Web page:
Lots of things happened during the last months. The biggest new is that Alquist will go to testing this Monday. Despite the original plan, it will be available only to the Amazon employees for next thirty days, but still, they are the real users. I can’t wait to see how Alquist will perform.

The Alquist evolved a lot since the last blog post. It progressed from some simple and without any purpose conversations to the focused speaker. Alquist can now speak about movies, sports results, news, holidays and encyclopedic knowledge, and about books and video games very soon.

How do we know which topics Alquist should learn? Amazon offered all teams the possibility to run closed beta test. We used this opportunity of course, as some of you might know. We decided to make more “open” beta test because we had space for 2000 testers. So we publicly announced the test and waited for the result. We used an only tiny fraction of space available, to be honest. But it was still enough to learn from mistakes and to find ideas how to improve Alquist. I would like to thank all of you, who helped us. Thank you!

The public launch should happen at the beginning of May. Until then you can follow the progress of Alquist on the Twitter or Facebook, where you can find some cool demo videos of Alquist in action.

Voice Controlled Smart Home

Petr Kovar
March 24, 2017 at 3:29 pm

Do you remember Iron Man’s personal assistant called J.A.R.V.I.S.? It is just a fictional technology from a superhero movie, and I am getting close with HomeVoice. HomeVoice is designed to become your personal voice controlled assistant whose primary task is to control and secure your smart home. You can switch the lights, ask for a broad range of values (temperature, humidity, light states, etc.), manage your smart home devices and also provide the HomeVoice with your feedback to make it even better.

Let’s start at the beginning. My name is Petr Kovar, and I study cybernetics and robotics at CTU in Prague. I came to eClub Prague more than a year ago to participate in the development of Household Intelligent Assistant called Phoenix. Under the supervision of Jan Sedivy I built-up sufficient know-how about speech recognition, natural language understanding, speech synthesis and bots in general. A few months later I turned to Jan Sedivy again for help with a specification of my master’s thesis.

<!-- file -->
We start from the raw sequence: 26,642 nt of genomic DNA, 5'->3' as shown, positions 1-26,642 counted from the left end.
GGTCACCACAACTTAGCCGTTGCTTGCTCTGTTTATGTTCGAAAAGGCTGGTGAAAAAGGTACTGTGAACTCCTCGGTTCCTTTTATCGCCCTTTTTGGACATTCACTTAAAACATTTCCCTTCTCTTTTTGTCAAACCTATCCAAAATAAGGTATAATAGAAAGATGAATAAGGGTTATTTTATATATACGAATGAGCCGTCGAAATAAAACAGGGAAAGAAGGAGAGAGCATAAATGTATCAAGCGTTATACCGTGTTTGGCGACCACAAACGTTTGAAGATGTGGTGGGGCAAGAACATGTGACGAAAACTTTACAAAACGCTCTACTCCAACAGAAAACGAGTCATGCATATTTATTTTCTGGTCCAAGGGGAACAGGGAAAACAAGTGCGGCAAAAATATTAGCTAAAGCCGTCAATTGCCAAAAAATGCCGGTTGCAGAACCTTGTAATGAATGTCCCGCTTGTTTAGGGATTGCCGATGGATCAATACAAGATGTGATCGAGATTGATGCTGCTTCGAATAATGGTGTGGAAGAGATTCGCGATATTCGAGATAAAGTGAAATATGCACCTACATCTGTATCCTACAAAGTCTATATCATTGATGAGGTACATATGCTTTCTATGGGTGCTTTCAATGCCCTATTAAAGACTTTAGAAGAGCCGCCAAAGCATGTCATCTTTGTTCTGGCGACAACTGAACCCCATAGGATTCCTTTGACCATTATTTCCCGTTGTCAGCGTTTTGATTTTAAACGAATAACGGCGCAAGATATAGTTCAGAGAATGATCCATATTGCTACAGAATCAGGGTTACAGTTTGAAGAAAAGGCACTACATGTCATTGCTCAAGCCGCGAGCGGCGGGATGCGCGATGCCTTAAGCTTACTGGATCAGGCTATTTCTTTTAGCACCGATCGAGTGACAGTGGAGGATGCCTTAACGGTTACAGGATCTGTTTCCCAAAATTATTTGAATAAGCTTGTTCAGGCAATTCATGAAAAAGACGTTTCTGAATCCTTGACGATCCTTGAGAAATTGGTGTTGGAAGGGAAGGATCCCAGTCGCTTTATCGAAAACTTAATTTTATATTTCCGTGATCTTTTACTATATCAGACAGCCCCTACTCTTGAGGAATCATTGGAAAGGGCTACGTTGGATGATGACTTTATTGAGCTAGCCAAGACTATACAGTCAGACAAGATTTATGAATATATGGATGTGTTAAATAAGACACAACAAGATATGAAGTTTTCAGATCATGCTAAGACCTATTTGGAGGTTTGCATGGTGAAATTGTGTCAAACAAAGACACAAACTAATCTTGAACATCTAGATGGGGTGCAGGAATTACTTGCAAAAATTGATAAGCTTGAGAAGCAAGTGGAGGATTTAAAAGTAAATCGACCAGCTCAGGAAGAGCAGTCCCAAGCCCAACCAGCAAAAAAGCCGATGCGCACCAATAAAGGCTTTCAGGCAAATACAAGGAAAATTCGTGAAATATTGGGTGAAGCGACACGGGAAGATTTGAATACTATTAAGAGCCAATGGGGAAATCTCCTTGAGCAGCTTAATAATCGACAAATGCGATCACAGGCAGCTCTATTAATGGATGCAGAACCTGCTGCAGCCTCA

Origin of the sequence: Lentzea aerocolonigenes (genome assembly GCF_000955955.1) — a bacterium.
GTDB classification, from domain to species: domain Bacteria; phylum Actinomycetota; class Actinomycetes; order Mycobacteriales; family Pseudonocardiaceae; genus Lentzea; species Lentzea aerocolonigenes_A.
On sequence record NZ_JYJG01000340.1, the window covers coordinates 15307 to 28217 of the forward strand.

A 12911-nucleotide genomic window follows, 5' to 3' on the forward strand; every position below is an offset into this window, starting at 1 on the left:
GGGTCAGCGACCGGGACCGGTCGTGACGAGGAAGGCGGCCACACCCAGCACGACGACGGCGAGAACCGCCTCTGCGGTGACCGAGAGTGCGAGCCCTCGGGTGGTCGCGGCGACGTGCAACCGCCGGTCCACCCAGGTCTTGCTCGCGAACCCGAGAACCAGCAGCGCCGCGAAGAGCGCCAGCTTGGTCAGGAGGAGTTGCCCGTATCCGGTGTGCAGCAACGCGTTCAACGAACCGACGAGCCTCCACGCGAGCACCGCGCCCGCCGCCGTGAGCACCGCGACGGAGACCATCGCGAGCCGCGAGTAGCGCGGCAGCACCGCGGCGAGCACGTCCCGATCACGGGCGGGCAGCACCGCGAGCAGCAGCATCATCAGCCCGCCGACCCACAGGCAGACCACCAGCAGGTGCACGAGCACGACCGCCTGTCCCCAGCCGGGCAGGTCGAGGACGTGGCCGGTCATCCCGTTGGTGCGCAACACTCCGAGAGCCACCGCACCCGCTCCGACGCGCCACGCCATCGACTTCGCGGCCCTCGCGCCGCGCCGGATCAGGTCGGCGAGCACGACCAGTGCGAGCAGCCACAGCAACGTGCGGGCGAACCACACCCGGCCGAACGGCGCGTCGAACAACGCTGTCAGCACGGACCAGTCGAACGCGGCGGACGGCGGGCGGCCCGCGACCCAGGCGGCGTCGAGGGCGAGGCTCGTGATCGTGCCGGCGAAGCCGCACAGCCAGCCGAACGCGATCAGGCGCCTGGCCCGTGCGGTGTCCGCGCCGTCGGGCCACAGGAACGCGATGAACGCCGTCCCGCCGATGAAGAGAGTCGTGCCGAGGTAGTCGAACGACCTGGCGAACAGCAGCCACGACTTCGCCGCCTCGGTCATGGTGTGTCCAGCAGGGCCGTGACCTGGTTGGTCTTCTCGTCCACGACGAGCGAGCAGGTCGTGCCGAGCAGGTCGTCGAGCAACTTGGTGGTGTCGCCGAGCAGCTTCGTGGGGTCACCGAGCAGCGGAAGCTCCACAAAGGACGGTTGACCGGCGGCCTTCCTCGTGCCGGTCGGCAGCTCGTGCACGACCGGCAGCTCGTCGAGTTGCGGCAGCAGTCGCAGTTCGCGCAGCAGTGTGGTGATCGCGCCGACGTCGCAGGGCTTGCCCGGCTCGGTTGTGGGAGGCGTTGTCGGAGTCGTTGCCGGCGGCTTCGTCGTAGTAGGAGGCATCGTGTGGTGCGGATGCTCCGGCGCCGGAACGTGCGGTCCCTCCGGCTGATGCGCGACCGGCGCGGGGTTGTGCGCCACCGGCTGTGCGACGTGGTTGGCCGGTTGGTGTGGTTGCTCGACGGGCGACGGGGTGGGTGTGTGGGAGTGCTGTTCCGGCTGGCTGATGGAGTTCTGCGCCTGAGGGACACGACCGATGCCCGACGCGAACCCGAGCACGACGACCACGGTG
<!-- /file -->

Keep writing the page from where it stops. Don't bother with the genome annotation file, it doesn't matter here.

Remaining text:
As time went on, we decided to utilize the accumulated experience for the development of a voice controlled smart home. I started with the selection of smart home technology. I decided to use Z-Wave the leading wireless home control technology in the market. I have selected the Raspberry Pi as a controller. It runs the Raspbian equipped with Z-Wave module and Z-Way control software.

The main task was to monitor my house by voice using a mobile device. I decided to write an Android app called HomeVoice. The app turns any Android tablet or smartphone into a smart home remote control. It works both locally and over the internet (using remote access via find.z-wave.me). Whereas other Z-Way Android apps offer only one-way communication (tablet downloads data from the control unit on demand), HomeVoice receives the push notifications informing the user as soon as a control unit discovers an alarm or something urgent. Imagine that you are at work when suddenly a fire occurs in your home. HomeVoice informs you about it in less than 500 ms which gives you enough time to ensure appropriate rescure actions.

HomeVoice supports custom hot-word detection (similar to “Hey, Siri” or “Ok, Google”), transcribes speech to text, understands natural language and responds using synthesized speech. Many different technologies are used to achieve this behavior from CMUSphinx (hot-word detection), through SpeechRecognizer API and cloud service wit.ai (natural language understanding) to TextToSpeech API (speech synthesis). HomeVoice interconnects all these technologies into a complex app and adds its context processing and dialog management.

It is still quite far from Iron Man’s J.A.R.V.I.S., but I hope that someday HomeVoice will become the usefull smart home assistant.